Oblivians-Sympathy Sessions

October 14, 2008

Oblivians

Sympathy Sessions (Sympathy for the Record Industry 1996)

http://www.mediafire.com/?4wozdutmtii

Outside of the Buzzcocks, Undertones and Stiff Little Fingers, I never really got into the poppy punk anthems of contemporaries like the Clash and Ramones. All of the 77-82 punk bands have moments which leave me humming like the fool I am, but I feel more kinship with those who twisted it into grubbier forms. Whether it be the bizarro concoctions on Wire’s first three albums or the Killed by Death series, punk just seemed like it should be alien, aggressive and ugly in its own beautiful manner. My wussy teen years led me to ignore the 60s Nuggets, Pebbles and Back from the Grave comps, but they felt like a stirring slap in the face once I heard the roots on punk in all its catchy and primitive glory.

One of the bands that opened my eyes to the gruff history of punk were the Oblivians. At the time, I had no inkling of their influences and garage rock had more to do with Animal House than anything else. However, their debut singles and eps captured what I always wanted from a punk band. It had a nasty streak a mile wide and the band played the living shit out of each song.  It was fast, shitty-sounding and their live set was a simple reminder that rock and roll can stir you like a gospel anthem in a church full of hopped up folks speaking in tongues.

Sympathy Sessions collects their early singles and eps for the Sympathy label and includes some of their absolute peaks and only a few meager valleys. Their collaboration with Quintron stands as the pinnacle of their career, but this is a great representation of what made them so immediate and special. No frills or ambition to make a grand statement; Sympathy Sessions is a reminder of punk’s kinship with 60s rock, gospel, R&B and the power of a bad attitude. It is a revival session for folks with a hankering for trouble.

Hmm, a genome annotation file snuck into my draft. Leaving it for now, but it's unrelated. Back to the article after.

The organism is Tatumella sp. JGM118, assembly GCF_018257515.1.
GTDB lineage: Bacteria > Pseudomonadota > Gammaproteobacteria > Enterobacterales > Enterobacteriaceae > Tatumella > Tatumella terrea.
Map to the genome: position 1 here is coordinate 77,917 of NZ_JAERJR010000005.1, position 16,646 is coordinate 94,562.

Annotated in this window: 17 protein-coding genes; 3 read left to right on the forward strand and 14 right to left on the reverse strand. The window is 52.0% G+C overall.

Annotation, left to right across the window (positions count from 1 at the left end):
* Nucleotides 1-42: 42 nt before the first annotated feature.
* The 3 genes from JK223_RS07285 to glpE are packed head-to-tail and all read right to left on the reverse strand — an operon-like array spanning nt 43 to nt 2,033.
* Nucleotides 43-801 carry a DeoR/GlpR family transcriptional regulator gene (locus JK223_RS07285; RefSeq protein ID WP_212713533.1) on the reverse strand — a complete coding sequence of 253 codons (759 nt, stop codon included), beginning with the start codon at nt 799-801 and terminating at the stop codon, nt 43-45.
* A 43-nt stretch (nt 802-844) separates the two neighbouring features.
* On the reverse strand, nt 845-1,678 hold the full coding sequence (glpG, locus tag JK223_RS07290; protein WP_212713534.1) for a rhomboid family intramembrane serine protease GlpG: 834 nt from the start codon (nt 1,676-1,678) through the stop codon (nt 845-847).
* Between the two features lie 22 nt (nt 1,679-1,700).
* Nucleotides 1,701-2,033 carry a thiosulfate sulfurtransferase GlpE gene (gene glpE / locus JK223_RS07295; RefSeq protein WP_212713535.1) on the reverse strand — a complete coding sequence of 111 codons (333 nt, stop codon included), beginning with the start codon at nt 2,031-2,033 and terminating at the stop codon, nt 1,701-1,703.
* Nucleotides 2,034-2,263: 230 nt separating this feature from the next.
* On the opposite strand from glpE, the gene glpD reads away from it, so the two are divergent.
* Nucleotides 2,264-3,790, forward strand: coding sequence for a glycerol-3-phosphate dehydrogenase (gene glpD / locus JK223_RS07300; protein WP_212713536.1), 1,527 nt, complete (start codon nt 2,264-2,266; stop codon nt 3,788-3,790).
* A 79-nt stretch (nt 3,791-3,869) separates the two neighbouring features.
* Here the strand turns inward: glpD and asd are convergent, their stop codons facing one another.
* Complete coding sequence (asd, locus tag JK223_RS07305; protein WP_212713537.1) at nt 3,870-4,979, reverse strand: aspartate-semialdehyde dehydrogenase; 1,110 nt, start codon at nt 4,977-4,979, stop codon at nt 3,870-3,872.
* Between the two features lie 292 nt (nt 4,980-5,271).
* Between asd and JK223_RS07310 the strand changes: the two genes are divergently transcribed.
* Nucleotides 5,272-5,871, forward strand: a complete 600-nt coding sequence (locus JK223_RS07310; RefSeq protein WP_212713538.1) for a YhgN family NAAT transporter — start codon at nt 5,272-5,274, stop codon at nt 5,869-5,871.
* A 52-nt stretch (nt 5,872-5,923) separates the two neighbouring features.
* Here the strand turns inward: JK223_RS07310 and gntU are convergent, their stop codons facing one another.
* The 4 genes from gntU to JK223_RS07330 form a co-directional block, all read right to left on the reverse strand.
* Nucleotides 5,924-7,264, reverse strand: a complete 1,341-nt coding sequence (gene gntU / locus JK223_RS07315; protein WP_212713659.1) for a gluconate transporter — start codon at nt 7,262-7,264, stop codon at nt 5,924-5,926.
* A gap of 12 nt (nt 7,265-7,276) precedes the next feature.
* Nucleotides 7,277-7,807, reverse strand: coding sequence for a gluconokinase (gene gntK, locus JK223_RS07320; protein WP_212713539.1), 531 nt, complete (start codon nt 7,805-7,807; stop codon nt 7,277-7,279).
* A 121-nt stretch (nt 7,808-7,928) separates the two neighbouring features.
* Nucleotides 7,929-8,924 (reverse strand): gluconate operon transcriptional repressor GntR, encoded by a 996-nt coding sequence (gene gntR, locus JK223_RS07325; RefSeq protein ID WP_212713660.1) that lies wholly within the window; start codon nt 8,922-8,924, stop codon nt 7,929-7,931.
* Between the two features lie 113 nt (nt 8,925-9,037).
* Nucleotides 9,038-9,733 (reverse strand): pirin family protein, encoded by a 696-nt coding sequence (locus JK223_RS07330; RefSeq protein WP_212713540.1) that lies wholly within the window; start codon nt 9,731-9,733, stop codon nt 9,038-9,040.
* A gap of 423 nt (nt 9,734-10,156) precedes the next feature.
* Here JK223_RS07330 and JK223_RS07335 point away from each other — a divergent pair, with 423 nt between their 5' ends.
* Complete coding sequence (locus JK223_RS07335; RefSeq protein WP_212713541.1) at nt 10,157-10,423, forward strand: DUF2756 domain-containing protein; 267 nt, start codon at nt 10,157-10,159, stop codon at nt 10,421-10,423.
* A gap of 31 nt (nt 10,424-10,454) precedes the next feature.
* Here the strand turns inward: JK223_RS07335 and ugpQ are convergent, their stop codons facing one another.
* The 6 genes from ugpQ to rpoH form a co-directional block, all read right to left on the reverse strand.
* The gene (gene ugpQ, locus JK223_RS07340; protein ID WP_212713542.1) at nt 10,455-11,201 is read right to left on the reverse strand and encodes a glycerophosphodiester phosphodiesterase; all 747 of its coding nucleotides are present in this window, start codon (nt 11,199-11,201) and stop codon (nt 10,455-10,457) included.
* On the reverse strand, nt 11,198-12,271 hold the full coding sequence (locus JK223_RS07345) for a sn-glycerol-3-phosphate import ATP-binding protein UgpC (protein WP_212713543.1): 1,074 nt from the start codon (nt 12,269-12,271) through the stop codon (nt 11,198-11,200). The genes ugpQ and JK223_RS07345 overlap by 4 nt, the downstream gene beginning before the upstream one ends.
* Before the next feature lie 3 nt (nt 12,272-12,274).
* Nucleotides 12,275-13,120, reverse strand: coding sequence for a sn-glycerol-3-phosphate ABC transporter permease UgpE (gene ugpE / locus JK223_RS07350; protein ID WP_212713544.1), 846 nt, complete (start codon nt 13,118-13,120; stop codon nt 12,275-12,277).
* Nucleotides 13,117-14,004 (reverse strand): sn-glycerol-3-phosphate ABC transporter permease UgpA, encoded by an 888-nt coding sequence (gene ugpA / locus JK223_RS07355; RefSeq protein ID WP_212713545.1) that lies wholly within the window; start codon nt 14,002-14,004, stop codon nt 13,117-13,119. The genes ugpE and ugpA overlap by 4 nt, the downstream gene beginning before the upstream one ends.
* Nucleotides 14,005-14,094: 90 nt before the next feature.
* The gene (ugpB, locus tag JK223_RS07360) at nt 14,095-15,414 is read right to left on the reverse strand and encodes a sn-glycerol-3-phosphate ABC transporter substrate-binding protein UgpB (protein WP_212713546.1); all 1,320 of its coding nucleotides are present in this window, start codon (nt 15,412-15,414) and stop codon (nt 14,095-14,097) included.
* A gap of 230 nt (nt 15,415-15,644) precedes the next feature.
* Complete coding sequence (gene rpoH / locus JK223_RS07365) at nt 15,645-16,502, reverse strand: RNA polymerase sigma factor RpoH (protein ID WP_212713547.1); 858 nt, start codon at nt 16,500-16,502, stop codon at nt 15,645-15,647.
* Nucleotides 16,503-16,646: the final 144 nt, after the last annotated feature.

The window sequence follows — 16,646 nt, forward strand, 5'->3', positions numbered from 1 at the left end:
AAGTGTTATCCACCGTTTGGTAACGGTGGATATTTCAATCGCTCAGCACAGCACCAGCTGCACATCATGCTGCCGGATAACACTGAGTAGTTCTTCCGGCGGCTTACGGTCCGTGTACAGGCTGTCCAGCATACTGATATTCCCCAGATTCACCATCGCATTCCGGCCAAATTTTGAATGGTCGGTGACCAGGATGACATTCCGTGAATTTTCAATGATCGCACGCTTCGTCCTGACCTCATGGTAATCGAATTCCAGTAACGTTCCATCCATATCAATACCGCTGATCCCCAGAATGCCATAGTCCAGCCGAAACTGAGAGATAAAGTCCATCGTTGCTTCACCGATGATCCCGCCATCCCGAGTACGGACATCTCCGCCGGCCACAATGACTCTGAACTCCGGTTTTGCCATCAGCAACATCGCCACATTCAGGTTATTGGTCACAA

Various Artists

Killed by Death: Volume One

http://www.mediafire.com/?jdyu7mmbtwl

Johan Kugelberg is somewhat or directly responsible for many things that I love in life: Ugly Things magazine, The Monks reissue and the major label debut of Thomas Jefferson Slave Apartments and V-3 as well as his crowning achievement, the first four volumes of Killed by Death.

The early Killed by Death comps document punk’s most belligerent and brilliant moments circa 1977-1982, but later comps piss in the bathwater and shine a light on lesser mortals. However, the first four volumes may be the most primal collections of punk I’ve heard. It belongs next to the Nuggets, Pebbles and Back to the Grave compilations as a logical extension to their documentation of the rawest nubs of rock. You can hear the groundwork for hardcore and other offshoots of punk in each track. However, these tracks bear little resemblance to British punks like the Clash, Sex Pistols, Buzzcocks and the Damned. The Ramones, Dead Boys, Voidoids, Dickies and Pagans were more up their alley.

Punk has always been a singles scene for me. Outside of the Wipers, Wire, Clash, Pere Ubu, Drive Like Jehu, Cheater Slicks, Oblivians, Saints and Real Kids, I cannot name many punk albums that I will listen from end to end without complaint. Therefore, these comps appeal to me because they skim the fat and leave us with the most lean, deserate sounds of American punk. Personally, I strongly believe the first volume of Killed by Death is flawless in every way. It captures the crude, ham-fisted glory of all that was great about this era in music.